The first serially constructed flamethrower tanks were the Soviet OT-26, developed from 1931, and the Japanese Sōkō Sagyō Ki, introduced in 1931. These tanks shared differences, but also had things in common. Both used an already existing tank chassis and the main armament was removed. The OT-26 was based on the twin turret T-26 variant. One of the turrets was removed while the other had its gun exchanged with a flamethrower. Although the T-26 chassis was reliable, the flamethrower was ineffective due to its short-range.

The Sōkō Sagyō Ki was based on the Type 89 I-Go chassis. Additionally, the turret was removed and replaced with a commander’s cupola. Unlike the OT-26 or previous flamethrower tanks, the Sōkō Sagyō Ki was not just a flamethrower tank. It was equipped with multiple flamethrowers, two claws in front of the tank for mine cleaning, and a winch to grab heavy objects. These tanks were made for the engineer battalions in order to destroy enemy fortified positions.

The Soviet OT-26 flamethrower tank. (Source: Pinterest)
The Japanese Sōkō Sagyō Ki flamethrower pioneer vehicle. (Source: ww2history)

Italian and German Flamethrower Use

The Italian tank fleet was very weak in the 1930s in terms of firepower. To increase this, flamethrowers were mounted on Italian tanks. The first tanks to receive this upgrade were the Fiat 3000 and the Fiat Ansaldo CV.35. After the beginning of the Spanish Civil War, the Italians sent military aid to the Spanish Nationalists in 1936, including flamethrower equipped CV.35s. During the conflict, a new way of flamethrower tank combat was invented, which involved attacking the enemy tanks from behind and burning the crew alive. The small size of the CV.35 was perfect for sneaking up to the enemy. However, because of the thin armor, the tanks were only protected against small-arms fire and were vulnerable against enemy tanks like the BT-5 or T-26.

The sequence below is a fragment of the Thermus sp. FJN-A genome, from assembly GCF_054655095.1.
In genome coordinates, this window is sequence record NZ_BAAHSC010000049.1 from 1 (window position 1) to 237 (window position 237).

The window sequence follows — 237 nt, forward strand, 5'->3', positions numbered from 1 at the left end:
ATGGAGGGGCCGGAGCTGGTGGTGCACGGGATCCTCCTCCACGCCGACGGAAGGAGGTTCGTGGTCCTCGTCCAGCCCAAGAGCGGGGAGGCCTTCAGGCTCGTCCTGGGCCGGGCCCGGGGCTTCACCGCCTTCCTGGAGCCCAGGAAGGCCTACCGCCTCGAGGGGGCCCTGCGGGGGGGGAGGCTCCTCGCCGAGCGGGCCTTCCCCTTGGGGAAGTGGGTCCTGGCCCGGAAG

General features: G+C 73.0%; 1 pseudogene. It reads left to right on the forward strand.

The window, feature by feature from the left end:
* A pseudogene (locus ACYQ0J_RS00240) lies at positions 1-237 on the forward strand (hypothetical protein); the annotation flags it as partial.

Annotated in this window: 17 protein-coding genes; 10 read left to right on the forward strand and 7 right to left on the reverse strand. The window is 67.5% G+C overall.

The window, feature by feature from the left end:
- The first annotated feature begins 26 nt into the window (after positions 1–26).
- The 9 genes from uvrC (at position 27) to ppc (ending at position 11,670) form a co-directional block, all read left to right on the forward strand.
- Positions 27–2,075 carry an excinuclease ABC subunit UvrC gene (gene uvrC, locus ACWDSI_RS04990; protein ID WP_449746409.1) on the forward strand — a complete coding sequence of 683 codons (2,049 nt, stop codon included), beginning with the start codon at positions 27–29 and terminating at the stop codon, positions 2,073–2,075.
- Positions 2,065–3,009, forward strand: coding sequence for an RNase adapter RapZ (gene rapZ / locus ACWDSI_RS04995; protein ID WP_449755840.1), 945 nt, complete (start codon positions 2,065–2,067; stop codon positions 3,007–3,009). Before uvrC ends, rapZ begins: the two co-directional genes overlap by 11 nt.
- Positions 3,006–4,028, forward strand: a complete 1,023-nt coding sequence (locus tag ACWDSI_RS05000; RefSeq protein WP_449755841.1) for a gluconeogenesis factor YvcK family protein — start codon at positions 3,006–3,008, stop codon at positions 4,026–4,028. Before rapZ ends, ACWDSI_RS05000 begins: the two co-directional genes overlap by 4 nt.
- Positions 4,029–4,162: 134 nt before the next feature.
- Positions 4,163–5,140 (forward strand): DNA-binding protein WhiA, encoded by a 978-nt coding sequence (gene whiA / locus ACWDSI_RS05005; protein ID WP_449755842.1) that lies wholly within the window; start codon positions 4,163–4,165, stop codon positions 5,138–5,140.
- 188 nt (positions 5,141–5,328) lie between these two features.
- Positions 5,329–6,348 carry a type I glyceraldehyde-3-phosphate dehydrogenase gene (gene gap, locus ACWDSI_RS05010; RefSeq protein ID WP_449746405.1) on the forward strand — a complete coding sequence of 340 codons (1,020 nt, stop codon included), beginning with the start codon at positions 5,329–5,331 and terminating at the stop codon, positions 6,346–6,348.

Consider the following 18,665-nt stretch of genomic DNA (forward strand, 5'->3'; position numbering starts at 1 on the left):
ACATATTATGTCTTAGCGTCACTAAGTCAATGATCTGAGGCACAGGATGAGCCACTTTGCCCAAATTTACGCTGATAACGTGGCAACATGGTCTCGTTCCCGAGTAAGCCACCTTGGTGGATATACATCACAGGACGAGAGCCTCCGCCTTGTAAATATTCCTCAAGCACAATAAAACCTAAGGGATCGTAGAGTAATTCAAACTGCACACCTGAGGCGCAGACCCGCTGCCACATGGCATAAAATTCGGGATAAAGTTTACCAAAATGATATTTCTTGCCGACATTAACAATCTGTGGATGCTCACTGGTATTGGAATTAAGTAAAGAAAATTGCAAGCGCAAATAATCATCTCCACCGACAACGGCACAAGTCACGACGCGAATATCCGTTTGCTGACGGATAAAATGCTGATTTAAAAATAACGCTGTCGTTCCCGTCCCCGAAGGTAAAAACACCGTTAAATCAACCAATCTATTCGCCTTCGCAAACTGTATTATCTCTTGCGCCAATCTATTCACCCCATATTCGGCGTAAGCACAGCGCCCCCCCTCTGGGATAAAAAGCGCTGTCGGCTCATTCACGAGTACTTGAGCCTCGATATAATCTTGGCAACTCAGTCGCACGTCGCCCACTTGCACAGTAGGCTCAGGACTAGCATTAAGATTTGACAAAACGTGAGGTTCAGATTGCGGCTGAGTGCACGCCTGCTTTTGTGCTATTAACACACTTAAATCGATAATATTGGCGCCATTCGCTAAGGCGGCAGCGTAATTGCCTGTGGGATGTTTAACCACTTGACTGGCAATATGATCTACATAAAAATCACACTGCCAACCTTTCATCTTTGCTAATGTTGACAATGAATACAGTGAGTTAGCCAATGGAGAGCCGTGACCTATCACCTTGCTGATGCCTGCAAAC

Furthermore a small number of Panzer I’s sent to Spain were converted into flamethrower tanks. These were less effective than their Italian counterparts and were generally vulnerable against any enemy tank fire. The flamethrower’s range was also not effective as it could only reach up to 25 m.

Italian CV.33 LF during training. (Source: ww2incolor)

Flamingo Flammpanzer

In winter 1939, the German weapons department ordered the creation of a flamethrower tank using an already existing chassis, with the idea of having a flamethrower tank to support the infantry in assaulting heavily fortified positions.